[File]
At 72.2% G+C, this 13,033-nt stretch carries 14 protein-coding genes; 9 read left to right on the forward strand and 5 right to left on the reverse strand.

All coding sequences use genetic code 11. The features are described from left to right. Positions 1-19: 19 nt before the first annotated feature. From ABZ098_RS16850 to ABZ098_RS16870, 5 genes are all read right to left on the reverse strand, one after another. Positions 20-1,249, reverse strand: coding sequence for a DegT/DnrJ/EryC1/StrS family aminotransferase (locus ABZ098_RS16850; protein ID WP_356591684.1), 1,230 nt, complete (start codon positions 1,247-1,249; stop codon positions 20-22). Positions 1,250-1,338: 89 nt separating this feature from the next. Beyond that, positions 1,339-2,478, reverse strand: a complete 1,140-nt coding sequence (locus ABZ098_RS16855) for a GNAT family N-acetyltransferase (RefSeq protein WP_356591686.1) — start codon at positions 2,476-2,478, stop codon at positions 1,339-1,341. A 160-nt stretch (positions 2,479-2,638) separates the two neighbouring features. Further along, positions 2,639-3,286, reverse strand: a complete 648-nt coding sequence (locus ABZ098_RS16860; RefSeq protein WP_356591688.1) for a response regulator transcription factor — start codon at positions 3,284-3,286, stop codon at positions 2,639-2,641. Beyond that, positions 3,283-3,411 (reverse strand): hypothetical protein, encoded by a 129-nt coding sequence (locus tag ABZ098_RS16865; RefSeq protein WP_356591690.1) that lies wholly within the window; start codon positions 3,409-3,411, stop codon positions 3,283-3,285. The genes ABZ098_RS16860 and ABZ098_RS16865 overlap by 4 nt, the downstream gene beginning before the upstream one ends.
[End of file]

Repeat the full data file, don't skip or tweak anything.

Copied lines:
At 72.2% G+C, this 13,033-nt stretch carries 14 protein-coding genes; 9 read left to right on the forward strand and 5 right to left on the reverse strand.

All coding sequences use genetic code 11. The features are described from left to right. Positions 1-19: 19 nt before the first annotated feature. From ABZ098_RS16850 to ABZ098_RS16870, 5 genes are all read right to left on the reverse strand, one after another. Positions 20-1,249, reverse strand: coding sequence for a DegT/DnrJ/EryC1/StrS family aminotransferase (locus ABZ098_RS16850; protein ID WP_356591684.1), 1,230 nt, complete (start codon positions 1,247-1,249; stop codon positions 20-22). Positions 1,250-1,338: 89 nt separating this feature from the next. Beyond that, positions 1,339-2,478, reverse strand: a complete 1,140-nt coding sequence (locus ABZ098_RS16855) for a GNAT family N-acetyltransferase (RefSeq protein WP_356591686.1) — start codon at positions 2,476-2,478, stop codon at positions 1,339-1,341. A 160-nt stretch (positions 2,479-2,638) separates the two neighbouring features. Further along, positions 2,639-3,286, reverse strand: a complete 648-nt coding sequence (locus ABZ098_RS16860; RefSeq protein WP_356591688.1) for a response regulator transcription factor — start codon at positions 3,284-3,286, stop codon at positions 2,639-2,641. Beyond that, positions 3,283-3,411 (reverse strand): hypothetical protein, encoded by a 129-nt coding sequence (locus tag ABZ098_RS16865; RefSeq protein WP_356591690.1) that lies wholly within the window; start codon positions 3,409-3,411, stop codon positions 3,283-3,285. The genes ABZ098_RS16860 and ABZ098_RS16865 overlap by 4 nt, the downstream gene beginning before the upstream one ends.